Driving Under the Influence (DUI) is one of the most charged offenses in South Carolina. It does not matter if you are young or old, male or female, people from all walks of life have been charged with DUI. Since DUI affects so many people, and has such groups as MADD and SADD specifically organized to lobby for tougher laws against drunk driving, the South Carolina legislature is constantly changing the DUI laws. Therefore, it is important to consult an experienced DUI attorney when charged with DUI.
Most people in South Carolina do not realize that it is legal to drink alcohol and drive in South Carolina. It only becomes illegal when a person has consumed too much alcohol to operate a vehicle safely. It is a jury’s job to determine whether that person can operate a vehicle safely. There is no rigid formula for a jury to use to determine a person’s guilt.
However, there are inferences a jury is allowed to use. One inference is that a person who has a blood alcohol level of .08 or higher is under the influence of alcohol and cannot operate a vehicle safely. That inference is rebuttable, however, and a jury can consider other evidence in deciding whether a person is guilty of DUI.
Oftentimes in a DUI case the arresting officer will ask or tell the person that he or she needs to perform certain field sobriety tests. These tests often include the Horizontal Gaze Nystagmus eye test, one leg stand, and the heel to toe walking test. It is important to note that an officer cannot make any one perform a field sobriety test. A person has an absolute right to refuse field sobriety tests. However, if a person can do well on the field sobriety test, it can be powerful video evidence for the jury. It is unlikely that no matter how well a person does on the FST’s that the officer is going to let he or she drive home and not arrest that person.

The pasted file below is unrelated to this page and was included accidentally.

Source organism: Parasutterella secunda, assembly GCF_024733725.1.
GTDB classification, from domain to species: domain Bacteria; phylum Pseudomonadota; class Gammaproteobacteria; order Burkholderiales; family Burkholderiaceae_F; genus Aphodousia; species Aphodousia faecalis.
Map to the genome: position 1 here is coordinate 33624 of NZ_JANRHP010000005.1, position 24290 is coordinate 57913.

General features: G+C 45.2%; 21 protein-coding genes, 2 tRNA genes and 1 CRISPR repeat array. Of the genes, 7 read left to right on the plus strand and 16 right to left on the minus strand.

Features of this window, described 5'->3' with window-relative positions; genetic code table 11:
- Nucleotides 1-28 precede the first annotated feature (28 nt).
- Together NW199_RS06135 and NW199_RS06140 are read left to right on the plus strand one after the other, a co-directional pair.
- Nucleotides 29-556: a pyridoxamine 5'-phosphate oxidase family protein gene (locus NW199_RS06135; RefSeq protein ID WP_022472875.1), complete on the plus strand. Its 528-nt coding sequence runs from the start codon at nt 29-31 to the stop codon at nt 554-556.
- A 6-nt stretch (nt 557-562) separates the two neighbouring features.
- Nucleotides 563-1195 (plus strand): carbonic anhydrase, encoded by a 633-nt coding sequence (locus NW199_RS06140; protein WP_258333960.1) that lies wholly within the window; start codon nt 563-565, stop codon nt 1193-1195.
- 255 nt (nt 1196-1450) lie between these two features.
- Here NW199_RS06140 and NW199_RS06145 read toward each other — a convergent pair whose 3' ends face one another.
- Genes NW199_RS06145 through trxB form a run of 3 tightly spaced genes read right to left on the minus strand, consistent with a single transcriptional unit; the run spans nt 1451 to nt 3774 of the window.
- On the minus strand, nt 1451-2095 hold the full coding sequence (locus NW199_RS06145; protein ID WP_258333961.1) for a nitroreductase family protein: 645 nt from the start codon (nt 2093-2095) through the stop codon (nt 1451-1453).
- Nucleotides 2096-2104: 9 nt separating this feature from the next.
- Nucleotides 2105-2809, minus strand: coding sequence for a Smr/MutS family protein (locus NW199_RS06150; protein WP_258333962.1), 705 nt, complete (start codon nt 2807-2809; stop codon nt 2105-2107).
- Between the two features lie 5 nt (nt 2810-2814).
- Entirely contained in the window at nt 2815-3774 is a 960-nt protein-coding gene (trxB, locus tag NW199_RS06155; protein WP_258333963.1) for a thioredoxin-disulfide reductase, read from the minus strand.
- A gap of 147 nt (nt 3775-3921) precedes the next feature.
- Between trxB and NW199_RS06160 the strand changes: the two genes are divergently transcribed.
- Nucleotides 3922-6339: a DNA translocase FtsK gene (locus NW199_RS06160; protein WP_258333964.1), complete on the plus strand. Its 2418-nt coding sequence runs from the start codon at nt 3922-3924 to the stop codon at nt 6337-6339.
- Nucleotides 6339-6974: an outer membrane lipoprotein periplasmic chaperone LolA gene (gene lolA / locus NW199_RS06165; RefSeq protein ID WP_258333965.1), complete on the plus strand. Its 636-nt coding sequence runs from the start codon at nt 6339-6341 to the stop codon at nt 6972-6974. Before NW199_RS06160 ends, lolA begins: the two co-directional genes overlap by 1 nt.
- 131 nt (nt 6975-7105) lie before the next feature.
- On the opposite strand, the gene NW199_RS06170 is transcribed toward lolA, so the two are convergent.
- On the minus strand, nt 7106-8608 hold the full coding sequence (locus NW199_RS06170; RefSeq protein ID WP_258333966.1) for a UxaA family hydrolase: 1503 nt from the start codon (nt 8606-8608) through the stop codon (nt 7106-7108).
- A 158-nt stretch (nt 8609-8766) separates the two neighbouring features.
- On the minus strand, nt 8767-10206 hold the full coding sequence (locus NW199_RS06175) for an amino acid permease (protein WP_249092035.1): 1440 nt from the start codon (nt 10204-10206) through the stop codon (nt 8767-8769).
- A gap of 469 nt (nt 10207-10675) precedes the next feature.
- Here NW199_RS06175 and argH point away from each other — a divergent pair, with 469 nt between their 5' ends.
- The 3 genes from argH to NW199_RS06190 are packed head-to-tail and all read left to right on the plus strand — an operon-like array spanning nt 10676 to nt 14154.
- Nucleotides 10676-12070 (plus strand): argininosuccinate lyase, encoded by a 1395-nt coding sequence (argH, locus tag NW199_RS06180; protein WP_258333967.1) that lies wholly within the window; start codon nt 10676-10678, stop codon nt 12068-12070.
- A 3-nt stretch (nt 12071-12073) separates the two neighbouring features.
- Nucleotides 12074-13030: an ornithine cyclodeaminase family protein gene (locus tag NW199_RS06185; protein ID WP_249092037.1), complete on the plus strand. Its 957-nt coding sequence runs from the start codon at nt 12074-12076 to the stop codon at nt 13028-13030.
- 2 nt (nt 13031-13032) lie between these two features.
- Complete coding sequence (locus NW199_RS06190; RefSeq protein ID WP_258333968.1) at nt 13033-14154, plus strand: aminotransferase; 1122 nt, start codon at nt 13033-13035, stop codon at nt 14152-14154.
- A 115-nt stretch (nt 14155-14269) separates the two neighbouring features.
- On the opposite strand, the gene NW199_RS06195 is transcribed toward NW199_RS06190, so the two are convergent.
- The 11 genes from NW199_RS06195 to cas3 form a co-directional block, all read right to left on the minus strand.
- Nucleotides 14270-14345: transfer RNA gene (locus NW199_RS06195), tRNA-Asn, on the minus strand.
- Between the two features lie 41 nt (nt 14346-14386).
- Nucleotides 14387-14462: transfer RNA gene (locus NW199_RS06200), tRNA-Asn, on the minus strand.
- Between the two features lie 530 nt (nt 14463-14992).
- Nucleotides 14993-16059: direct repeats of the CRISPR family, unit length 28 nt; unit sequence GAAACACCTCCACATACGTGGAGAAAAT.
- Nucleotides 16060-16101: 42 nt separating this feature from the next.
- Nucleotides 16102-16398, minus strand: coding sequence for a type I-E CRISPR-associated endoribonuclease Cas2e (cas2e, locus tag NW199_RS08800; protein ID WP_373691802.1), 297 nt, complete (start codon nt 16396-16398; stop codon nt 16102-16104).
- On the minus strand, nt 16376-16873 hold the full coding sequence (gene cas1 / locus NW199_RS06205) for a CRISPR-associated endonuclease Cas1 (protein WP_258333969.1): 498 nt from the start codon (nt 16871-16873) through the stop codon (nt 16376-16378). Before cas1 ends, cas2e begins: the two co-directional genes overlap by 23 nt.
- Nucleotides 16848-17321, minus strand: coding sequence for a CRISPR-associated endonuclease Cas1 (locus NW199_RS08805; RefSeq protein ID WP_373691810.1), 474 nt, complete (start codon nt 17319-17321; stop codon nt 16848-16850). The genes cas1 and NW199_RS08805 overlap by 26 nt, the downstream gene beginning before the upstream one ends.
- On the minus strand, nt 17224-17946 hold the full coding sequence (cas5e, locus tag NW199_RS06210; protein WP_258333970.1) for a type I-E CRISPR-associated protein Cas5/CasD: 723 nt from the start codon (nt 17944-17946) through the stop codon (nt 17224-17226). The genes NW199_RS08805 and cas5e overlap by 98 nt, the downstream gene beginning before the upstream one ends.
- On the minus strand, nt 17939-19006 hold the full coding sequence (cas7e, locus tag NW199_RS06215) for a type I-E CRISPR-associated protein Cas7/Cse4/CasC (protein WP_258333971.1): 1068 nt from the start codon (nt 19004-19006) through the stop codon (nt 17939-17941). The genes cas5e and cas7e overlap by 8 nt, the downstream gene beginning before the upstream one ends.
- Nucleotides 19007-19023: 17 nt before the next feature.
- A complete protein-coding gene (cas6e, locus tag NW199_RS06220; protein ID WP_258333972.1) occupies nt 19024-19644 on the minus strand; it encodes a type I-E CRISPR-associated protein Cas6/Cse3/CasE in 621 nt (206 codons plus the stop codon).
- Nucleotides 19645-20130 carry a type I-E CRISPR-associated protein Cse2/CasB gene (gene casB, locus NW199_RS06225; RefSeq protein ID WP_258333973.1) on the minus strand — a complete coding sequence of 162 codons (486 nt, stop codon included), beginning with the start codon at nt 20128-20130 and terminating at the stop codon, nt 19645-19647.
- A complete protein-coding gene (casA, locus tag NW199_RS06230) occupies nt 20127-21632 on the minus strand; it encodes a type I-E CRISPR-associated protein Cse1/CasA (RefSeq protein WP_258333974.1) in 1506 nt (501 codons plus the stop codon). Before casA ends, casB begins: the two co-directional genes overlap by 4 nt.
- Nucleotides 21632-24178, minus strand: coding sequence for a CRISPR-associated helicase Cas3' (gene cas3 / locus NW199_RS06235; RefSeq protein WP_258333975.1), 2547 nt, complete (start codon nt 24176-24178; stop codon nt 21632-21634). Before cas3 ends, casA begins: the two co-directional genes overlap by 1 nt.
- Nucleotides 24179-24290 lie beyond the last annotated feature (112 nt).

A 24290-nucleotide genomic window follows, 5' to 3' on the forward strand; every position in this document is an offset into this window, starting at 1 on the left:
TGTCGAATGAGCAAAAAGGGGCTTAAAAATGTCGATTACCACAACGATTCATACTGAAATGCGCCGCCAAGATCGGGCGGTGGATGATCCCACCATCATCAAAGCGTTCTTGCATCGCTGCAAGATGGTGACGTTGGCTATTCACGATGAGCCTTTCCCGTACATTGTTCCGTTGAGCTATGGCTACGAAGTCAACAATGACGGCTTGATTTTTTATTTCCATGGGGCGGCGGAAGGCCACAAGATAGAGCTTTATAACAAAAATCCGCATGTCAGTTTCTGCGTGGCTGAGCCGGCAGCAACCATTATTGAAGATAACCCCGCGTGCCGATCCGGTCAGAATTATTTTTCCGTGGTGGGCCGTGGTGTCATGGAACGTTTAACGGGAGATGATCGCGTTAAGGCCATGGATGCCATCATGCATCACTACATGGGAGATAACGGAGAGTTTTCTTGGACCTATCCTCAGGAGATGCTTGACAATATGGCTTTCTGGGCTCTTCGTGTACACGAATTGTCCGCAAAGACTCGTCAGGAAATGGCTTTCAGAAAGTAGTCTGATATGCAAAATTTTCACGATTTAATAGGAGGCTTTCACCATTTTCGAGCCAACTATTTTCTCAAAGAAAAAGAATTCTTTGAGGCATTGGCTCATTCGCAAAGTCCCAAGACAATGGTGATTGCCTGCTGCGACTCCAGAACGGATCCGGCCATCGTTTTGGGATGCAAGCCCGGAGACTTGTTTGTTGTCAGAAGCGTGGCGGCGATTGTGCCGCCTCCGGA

Normally a person is taken to the county jail and asked to give a breath sample to measure their alcohol level. While in the breath test room, the person is on videotape the entire time. At this critical juncture, the officer is going to ask that the arrestee give a breath sample. Most often the officer is not going to let the person call and talk to an attorney before deciding whether to give a breath sample. There is no exact way to know how high a blood/alcohol reading will be for the arrestee.
The Datamaster machine has to convert the breath sample into a blood/alcohol reading using a number of set conversion ratios and temperatures. Thus, no one can say for sure what blood/alcohol reading you would get by drinking 4 beers. Consequently, the best choice may very well be to refuse the breath test. A person has an absolute right to refuse the breath test.
There are always numerous facts and legal issues to examine in a DUI case. Every person charged with DUI should consult an experienced DUI attorney. The three attorneys at Koon Cook & Walters, LLC who try DUI cases have a combined fifty four (54) years experience in DUI cases. Please contact us for a free initial consultation to see if you want the help of the veteran DUI defense attorneys at Koon Cook & Walters, LLC.